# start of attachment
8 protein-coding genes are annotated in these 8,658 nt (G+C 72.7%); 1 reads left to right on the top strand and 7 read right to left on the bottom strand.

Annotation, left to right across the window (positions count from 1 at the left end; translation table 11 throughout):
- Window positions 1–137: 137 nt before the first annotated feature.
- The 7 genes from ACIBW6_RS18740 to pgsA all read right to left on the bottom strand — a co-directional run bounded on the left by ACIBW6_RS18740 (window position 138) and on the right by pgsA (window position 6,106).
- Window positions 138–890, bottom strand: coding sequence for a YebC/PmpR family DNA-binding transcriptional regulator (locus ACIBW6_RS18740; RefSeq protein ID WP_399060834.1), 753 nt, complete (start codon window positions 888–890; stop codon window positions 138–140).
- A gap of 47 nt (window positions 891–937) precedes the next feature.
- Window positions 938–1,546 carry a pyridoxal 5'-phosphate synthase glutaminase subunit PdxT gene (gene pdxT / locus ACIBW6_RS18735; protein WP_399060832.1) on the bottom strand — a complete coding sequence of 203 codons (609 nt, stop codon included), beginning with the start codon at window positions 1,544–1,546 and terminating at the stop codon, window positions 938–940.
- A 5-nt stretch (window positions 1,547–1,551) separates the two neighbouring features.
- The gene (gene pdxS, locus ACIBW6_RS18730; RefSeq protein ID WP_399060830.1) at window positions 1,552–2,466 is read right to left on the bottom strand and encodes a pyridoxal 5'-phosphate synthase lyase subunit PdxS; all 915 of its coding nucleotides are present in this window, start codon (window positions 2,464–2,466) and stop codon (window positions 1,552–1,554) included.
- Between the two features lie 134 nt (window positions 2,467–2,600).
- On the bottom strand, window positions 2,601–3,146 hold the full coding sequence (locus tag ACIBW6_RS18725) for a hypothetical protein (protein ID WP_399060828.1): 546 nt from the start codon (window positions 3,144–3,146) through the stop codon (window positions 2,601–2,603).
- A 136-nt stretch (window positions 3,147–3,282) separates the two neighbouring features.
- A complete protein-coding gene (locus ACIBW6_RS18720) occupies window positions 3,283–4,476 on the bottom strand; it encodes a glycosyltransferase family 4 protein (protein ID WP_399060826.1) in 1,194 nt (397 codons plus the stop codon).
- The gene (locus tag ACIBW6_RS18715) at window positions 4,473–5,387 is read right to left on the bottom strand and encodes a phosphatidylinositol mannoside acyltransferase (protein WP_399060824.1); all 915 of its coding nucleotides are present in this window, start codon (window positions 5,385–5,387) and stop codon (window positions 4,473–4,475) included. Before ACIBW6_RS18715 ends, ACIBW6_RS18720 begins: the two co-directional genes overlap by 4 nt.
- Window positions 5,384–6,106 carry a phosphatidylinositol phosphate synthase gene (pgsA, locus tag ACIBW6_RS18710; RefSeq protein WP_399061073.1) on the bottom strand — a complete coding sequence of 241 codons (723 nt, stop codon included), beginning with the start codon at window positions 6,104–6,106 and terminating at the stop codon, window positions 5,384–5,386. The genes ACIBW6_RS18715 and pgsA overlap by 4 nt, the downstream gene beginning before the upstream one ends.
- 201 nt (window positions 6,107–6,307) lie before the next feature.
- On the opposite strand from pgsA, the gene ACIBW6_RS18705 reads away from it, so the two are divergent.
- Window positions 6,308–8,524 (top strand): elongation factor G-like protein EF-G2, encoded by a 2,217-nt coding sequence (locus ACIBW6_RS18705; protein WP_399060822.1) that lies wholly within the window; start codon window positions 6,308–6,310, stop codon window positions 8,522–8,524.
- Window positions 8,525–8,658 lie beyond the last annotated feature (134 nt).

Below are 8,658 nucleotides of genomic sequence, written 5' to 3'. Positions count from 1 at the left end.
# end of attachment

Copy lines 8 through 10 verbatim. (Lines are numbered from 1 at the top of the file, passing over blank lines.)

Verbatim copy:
- A 5-nt stretch (window positions 1,547–1,551) separates the two neighbouring features.
- The gene (gene pdxS, locus ACIBW6_RS18730; RefSeq protein ID WP_399060830.1) at window positions 1,552–2,466 is read right to left on the bottom strand and encodes a pyridoxal 5'-phosphate synthase lyase subunit PdxS; all 915 of its coding nucleotides are present in this window, start codon (window positions 2,464–2,466) and stop codon (window positions 1,552–1,554) included.
- Between the two features lie 134 nt (window positions 2,467–2,600).